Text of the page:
If the Start button returns with Blue, will you use it?

Discussion in 'Windows 8 Help and Support' started by kemical, Apr 20, 2013.

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Will you use the Start Button?

Poll closed May 20, 2013.
  1. Yes! I want the Button back where it should be.

    3 vote(s)
    25.0%
  2. No! I like windows 8 the way it is.

    3 vote(s)
    25.0%
  3. Not bothered either way..

    6 vote(s)
    50.0%
  1. goodintentions

    goodintentions Active Member

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    The charms bar appears on the right side of the screen when you slide in from the corner with your thumb or move your mouse to the upper right hand corner.

    In this particular case, I can relate to why MS put it where it is and not allow people to move it around. A while back, I published an app on the android market with a calculator. One upgrade, I made the calculator float so that the user could move it anywhere. You'd think that making it an option for people to move it around would be welcomed, right? Nope. Got a couple hate mails and bad reviews. Some people demanded that I put it back the way it was.

    After that, I concluded that people are idiots. They're like children. You give them options and they won't know what to do with them.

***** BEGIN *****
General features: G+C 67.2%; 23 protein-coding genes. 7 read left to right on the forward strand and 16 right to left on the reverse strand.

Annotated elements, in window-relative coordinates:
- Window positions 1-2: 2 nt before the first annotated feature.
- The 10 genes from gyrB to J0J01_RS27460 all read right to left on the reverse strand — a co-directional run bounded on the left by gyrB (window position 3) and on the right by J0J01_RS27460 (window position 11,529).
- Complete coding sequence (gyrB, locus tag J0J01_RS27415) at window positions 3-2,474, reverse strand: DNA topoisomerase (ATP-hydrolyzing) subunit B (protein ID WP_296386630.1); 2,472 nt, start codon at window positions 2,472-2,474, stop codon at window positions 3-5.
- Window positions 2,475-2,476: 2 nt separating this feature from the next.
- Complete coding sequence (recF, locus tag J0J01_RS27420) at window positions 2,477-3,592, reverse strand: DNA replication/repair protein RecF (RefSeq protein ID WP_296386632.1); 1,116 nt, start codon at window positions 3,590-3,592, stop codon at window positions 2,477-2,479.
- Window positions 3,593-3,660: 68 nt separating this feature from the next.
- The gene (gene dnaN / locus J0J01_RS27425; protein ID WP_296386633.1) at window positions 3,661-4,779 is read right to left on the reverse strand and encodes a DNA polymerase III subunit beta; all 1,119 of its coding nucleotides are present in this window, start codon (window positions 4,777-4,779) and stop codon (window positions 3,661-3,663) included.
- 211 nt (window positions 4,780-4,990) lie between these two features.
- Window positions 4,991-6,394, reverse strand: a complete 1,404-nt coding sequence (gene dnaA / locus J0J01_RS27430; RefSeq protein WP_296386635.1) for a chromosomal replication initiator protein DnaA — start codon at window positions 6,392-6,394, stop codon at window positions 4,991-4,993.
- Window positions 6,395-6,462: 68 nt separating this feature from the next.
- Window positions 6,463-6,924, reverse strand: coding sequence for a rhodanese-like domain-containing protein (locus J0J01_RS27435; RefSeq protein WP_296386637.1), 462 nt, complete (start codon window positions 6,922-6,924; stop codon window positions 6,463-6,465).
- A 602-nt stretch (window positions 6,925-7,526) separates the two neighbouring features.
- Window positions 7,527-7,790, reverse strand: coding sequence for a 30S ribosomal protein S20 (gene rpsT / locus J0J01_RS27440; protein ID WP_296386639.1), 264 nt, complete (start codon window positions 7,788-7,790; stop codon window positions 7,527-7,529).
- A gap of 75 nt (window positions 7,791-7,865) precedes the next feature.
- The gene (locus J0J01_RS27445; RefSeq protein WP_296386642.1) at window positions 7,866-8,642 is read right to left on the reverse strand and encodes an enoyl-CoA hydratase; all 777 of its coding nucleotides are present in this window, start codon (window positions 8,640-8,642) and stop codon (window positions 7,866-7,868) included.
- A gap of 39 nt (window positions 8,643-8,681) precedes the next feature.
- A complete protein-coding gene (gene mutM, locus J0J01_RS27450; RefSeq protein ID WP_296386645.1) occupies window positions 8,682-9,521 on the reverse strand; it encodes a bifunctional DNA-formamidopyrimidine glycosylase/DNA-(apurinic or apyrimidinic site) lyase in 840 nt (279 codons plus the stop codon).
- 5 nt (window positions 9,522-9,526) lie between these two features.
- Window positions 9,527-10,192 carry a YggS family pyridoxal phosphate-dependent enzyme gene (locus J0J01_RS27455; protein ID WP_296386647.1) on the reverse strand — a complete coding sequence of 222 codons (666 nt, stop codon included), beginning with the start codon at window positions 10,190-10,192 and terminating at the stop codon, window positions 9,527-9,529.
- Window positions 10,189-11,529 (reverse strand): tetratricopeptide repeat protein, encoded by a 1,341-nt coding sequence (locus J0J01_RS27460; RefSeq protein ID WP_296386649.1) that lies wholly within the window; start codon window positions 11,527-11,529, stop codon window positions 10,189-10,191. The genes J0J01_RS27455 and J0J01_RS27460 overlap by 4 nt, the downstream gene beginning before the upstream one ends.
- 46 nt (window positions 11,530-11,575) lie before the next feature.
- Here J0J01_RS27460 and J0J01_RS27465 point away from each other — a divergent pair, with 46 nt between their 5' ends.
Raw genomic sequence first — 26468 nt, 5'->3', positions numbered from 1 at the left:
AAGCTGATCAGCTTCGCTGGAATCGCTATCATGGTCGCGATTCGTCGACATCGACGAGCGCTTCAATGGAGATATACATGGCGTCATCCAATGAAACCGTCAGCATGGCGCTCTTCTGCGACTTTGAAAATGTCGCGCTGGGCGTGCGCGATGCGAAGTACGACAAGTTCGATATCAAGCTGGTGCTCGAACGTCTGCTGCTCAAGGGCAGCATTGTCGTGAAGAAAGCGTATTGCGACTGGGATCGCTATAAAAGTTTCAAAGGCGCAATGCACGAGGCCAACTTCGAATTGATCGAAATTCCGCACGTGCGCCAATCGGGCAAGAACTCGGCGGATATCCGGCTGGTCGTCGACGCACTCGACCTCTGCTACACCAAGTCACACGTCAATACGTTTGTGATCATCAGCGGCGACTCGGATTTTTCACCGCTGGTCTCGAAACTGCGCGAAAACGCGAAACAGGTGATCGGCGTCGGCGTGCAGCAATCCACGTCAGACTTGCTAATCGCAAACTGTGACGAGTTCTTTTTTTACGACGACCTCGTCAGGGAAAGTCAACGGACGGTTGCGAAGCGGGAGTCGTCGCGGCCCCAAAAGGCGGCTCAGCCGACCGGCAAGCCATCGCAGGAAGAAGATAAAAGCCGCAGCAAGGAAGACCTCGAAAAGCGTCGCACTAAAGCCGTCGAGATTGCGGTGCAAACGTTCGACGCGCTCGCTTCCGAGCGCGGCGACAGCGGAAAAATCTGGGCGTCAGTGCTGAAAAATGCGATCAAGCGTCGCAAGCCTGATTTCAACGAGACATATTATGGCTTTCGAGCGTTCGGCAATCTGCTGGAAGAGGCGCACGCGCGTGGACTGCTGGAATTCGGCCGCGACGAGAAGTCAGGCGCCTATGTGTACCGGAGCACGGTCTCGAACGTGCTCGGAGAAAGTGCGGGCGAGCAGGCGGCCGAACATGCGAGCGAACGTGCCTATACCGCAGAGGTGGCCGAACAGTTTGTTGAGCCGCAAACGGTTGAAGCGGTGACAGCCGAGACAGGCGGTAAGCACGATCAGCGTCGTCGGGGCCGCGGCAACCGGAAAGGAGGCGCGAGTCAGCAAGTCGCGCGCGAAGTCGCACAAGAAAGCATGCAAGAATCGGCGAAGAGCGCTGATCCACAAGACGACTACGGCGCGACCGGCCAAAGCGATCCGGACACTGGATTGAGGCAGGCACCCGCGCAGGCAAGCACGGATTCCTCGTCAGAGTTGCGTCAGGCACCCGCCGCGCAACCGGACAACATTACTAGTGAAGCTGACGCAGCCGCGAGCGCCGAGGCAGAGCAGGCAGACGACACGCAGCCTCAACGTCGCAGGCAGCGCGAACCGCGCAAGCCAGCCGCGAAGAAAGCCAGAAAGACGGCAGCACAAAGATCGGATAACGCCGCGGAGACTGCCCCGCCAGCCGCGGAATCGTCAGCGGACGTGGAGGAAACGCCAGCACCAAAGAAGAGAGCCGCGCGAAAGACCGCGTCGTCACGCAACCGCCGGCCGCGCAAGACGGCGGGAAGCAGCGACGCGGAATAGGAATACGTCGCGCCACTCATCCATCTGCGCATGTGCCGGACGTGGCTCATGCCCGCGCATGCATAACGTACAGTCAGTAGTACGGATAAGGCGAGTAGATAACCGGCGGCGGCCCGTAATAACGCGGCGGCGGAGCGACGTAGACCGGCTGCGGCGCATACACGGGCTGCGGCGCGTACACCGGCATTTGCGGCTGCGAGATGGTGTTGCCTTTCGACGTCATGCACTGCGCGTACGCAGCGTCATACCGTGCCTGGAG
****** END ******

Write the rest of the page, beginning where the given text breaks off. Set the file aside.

I beg to differ.


    I'm shocked. No more tea party rhetoric? Good job!



    And you conveniently left that out when you mentioned it. Sure, someone like me who have worked in IT for years would see right past your straw man rhetoric. But to most users, they'll take this to heart. They'll think the desktop environment is gone forever. And that big brother MS is holding a gun to their heads forcing them to work in metro.

    You specifically said that android can multitask better than 8 (in metro). Why don't you install android on your desktop and work with it? Prove that you are right. Show us that android is better at multi-tasking than metro's split screen.



    No one is forcing you to work in metro. Desktop environment is there.

    I still don't understand this logic. Please explain in detail for me what's wrong with windows 8 desktop environment.

    Forget everything else above. Just focus on this one point. What's wrong with working in the desktop environment of windows 8? I'm using it right now with photoshop, visual studio, gimp, vlc (movie), word, excel, notepad, and dropbox. Please explain to me how is it possible for me to work with all these heavy duty apps running when you keep insisting that the desktop environment is dead.